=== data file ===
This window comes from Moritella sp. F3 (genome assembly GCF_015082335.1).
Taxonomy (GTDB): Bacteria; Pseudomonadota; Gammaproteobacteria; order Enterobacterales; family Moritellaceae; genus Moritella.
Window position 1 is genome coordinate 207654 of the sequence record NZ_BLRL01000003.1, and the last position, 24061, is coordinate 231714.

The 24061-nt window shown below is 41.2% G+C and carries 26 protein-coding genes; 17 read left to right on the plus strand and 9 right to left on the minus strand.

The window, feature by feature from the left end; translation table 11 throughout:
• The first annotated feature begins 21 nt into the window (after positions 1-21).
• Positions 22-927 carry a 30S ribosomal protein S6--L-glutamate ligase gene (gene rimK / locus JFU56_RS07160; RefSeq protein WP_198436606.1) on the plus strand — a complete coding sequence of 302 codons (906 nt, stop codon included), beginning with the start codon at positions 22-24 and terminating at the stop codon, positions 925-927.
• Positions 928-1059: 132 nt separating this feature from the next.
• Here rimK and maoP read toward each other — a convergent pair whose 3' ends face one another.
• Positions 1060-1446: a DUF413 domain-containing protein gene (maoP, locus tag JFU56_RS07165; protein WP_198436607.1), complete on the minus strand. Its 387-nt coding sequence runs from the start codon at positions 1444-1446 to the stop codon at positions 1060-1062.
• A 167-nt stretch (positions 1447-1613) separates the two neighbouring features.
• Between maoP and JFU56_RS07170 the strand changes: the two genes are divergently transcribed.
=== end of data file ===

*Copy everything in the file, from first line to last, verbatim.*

This window comes from Moritella sp. F3 (genome assembly GCF_015082335.1).
Taxonomy (GTDB): Bacteria; Pseudomonadota; Gammaproteobacteria; order Enterobacterales; family Moritellaceae; genus Moritella.
Window position 1 is genome coordinate 207654 of the sequence record NZ_BLRL01000003.1, and the last position, 24061, is coordinate 231714.

The 24061-nt window shown below is 41.2% G+C and carries 26 protein-coding genes; 17 read left to right on the plus strand and 9 right to left on the minus strand.

The window, feature by feature from the left end; translation table 11 throughout:
• The first annotated feature begins 21 nt into the window (after positions 1-21).
• Positions 22-927 carry a 30S ribosomal protein S6--L-glutamate ligase gene (gene rimK / locus JFU56_RS07160; RefSeq protein WP_198436606.1) on the plus strand — a complete coding sequence of 302 codons (906 nt, stop codon included), beginning with the start codon at positions 22-24 and terminating at the stop codon, positions 925-927.
• Positions 928-1059: 132 nt separating this feature from the next.
• Here rimK and maoP read toward each other — a convergent pair whose 3' ends face one another.
• Positions 1060-1446: a DUF413 domain-containing protein gene (maoP, locus tag JFU56_RS07165; protein WP_198436607.1), complete on the minus strand. Its 387-nt coding sequence runs from the start codon at positions 1444-1446 to the stop codon at positions 1060-1062.
• A 167-nt stretch (positions 1447-1613) separates the two neighbouring features.
• Between maoP and JFU56_RS07170 the strand changes: the two genes are divergently transcribed.